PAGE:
European Enforcement Order

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The European Enforcement Order (EEO) is a method of enforcing foreign judgments within the European Union without the need of any intermediate proceedings, such as exequatur. The procedure was established by Council Regulation (EC) 805/2004 of 21 April 2004 and came into force on 21 October 2005.

Regulation[edit]

The EEO is applicable only in relation to uncontested claims. Uncontested claims are defined in Article 3 of the regulation as one of the following:

  1. the debtor has expressly agreed to it by admission or by means of a settlement which has been approved by a court or concluded before a court in the course of proceedings; or
  2. the debtor has never objected to it, in compliance with the relevant procedural requirements under the law of the Member State of origin (where judgment was given or the claim arose); or
  3. after initial objection, the debtor has never appeared or been represented at court, provided that such conduct amounts to a tacit admission of the claim or of the facts alleged by the creditor under the law of the Member State of origin; or
  4. the debtor has expressly agreed to it in an “authentic instrument” i.e. a document whose contents and signature have been ‘authenticated’ by a public authority.

The regulation provides a mechanism whereby if the defendant objects to the use of the EEO, the matter can become a Court case which can then be defended.

The EEO can be only be used in civil or commercial matters[1] and specifically does not apply to the status or legal capacity of natural persons, rights in property arising out of a matrimonial relationship, wills and succession; bankruptcy, proceedings relating to the winding-up of insolvent companies or other legal persons, judicial arrangements, compositions and analogous proceedings; social security; arbitration. However, Article 10 of Regulation 805/2004 requires that any application to rectify or withdraw a European Enforcement Order; whether upon any of the above bases or on any other basis; may only be made by application to the court of origin which made the European Enforcement Order Certificate (EEOC) in the first place – that is to say, any such application to withdraw or rectify an EEOC may only be made before the court of the State of Origin which originally made the EEOC. The effect of these provisions and the intention, is to prevent judgment debtors challenging European Enforcement Orders in the State of Enforcement without first having recourse to the State of Origin where the EEOC was originally made. The only exceptions to this general rule arise under Article 21 of Regulation 805/2004 which allows judgment debtors to challenge an EEOC if there has been an earlier judgment pre-dating the judgment forming the basis of the EEOC, which involved the same parties and the same cause of action and which is irreconcilable with the EEOC and/or where the EEO Certificate itself is plainly defective because the Court of Origin which made the EEOC failed to comply with the minimum standards for making EEOCs as set out in Regulation 805/2004. An example of a failure to comply with minimum standards would be where the Court of Origin failed to tick all of the boxes demonstrating that service was properly effected on the judgment debtor.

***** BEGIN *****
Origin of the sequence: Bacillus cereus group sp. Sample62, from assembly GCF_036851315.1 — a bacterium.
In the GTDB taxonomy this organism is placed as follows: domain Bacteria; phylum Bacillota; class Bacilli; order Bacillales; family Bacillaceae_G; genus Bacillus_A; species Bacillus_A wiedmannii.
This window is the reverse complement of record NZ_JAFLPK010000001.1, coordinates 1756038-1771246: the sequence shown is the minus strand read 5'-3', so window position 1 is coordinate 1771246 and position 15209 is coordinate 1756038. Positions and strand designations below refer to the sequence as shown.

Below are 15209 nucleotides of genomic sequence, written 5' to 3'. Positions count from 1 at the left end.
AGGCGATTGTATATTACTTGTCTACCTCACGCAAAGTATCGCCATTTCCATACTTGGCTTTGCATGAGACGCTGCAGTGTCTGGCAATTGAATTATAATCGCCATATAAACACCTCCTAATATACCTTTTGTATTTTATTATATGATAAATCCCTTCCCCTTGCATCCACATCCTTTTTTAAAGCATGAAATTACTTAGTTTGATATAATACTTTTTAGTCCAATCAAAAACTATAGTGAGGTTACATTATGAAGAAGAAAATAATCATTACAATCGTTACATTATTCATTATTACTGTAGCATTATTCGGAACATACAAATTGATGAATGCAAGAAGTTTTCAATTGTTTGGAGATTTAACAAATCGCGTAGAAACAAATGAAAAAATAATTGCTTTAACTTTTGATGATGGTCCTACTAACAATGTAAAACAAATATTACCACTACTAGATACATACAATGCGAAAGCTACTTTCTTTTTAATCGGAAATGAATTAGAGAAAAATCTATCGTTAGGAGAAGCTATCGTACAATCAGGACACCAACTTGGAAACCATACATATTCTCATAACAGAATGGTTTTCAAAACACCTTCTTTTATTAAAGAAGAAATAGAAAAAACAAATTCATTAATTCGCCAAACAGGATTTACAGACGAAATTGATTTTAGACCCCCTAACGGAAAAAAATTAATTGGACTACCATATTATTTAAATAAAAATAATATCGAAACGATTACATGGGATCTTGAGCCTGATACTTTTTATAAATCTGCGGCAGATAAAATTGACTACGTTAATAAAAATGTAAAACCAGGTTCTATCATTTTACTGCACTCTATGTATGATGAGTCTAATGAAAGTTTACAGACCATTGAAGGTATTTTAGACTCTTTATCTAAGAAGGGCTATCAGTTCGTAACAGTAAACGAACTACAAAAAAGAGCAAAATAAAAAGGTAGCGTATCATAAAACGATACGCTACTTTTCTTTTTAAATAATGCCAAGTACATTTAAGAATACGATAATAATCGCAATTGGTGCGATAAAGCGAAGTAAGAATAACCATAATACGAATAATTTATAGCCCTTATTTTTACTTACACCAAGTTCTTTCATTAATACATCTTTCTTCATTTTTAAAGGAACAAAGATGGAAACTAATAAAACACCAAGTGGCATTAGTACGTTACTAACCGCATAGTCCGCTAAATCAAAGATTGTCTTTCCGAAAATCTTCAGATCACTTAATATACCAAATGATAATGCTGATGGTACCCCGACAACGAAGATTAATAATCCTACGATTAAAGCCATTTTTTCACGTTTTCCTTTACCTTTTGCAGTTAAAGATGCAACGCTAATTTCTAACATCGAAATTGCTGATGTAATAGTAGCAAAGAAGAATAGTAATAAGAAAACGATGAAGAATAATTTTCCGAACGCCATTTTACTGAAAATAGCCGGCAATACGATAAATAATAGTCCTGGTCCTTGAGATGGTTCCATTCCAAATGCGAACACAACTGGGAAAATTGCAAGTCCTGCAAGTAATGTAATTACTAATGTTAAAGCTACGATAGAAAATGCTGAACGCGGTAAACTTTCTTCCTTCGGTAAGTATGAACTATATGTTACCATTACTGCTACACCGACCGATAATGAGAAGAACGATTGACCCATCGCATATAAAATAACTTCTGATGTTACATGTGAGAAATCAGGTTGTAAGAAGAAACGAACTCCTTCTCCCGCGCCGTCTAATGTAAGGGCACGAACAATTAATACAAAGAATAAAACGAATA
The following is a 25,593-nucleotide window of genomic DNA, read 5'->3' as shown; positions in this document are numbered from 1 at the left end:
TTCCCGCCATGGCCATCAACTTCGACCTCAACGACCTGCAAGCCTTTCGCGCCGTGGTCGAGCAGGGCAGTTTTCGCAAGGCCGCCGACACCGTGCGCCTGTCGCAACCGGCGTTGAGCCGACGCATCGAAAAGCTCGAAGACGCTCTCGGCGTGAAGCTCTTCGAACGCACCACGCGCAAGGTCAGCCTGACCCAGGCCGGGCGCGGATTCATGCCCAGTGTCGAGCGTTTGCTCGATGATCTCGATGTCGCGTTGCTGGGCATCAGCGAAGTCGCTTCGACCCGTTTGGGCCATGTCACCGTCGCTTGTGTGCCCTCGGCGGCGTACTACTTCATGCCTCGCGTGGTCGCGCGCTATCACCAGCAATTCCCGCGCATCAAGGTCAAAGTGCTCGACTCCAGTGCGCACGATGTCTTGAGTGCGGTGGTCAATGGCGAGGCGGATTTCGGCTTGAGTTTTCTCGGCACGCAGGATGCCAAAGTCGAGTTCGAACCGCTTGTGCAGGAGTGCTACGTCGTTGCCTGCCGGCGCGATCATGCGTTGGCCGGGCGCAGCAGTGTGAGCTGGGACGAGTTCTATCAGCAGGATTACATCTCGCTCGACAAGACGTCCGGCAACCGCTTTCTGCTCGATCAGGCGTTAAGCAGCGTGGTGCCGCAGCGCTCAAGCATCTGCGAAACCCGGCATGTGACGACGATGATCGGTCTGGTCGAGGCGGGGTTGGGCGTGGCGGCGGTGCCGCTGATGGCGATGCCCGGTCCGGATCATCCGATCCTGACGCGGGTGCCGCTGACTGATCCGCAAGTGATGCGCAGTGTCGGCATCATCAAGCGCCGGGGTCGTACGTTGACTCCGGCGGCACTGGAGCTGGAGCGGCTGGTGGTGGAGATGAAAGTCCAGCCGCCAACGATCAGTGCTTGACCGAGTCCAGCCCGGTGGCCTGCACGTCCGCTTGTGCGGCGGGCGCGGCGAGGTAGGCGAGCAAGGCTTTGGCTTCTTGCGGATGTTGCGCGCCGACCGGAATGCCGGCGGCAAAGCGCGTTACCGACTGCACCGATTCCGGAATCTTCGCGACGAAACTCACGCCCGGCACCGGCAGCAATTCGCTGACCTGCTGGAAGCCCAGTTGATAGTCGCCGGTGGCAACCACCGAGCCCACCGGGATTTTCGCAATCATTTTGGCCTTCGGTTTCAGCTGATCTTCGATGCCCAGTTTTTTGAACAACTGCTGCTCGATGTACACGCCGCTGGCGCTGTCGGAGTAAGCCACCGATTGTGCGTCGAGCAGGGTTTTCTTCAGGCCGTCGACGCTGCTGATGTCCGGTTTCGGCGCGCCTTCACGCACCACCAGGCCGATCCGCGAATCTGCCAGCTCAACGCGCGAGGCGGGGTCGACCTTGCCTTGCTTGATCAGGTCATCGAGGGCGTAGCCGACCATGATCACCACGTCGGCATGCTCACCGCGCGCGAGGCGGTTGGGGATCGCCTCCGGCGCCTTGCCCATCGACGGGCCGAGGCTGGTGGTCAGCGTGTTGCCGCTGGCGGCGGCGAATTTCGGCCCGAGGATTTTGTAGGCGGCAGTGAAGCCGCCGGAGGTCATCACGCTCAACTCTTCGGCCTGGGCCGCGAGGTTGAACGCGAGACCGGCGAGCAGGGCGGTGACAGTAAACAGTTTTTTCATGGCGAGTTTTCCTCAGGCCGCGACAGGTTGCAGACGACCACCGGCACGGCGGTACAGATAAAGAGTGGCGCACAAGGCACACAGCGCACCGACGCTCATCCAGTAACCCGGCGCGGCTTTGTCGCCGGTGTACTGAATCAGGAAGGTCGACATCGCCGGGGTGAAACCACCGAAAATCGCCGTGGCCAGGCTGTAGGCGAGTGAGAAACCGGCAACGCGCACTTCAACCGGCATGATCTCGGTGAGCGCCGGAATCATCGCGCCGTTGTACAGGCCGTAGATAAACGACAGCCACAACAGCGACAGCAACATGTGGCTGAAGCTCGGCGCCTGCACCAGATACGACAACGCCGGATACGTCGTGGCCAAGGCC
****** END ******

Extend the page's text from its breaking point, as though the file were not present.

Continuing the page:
References[edit]

  1. ^ "White -v- Melling [2018] IEHC 42 (23 January 2018)". www.bailii.org.

External links[edit]